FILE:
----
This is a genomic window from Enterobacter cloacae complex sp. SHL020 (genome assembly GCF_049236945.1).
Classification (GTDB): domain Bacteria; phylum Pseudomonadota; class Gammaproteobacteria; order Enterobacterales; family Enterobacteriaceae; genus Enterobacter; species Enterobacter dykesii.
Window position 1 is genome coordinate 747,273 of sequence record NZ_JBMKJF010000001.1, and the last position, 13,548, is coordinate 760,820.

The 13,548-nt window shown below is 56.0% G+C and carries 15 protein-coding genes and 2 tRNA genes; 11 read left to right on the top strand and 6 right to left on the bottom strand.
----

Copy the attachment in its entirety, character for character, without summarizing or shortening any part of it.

This is a genomic window from Enterobacter cloacae complex sp. SHL020 (genome assembly GCF_049236945.1).
Classification (GTDB): domain Bacteria; phylum Pseudomonadota; class Gammaproteobacteria; order Enterobacterales; family Enterobacteriaceae; genus Enterobacter; species Enterobacter dykesii.
Window position 1 is genome coordinate 747,273 of sequence record NZ_JBMKJF010000001.1, and the last position, 13,548, is coordinate 760,820.

The 13,548-nt window shown below is 56.0% G+C and carries 15 protein-coding genes and 2 tRNA genes; 11 read left to right on the top strand and 6 right to left on the bottom strand.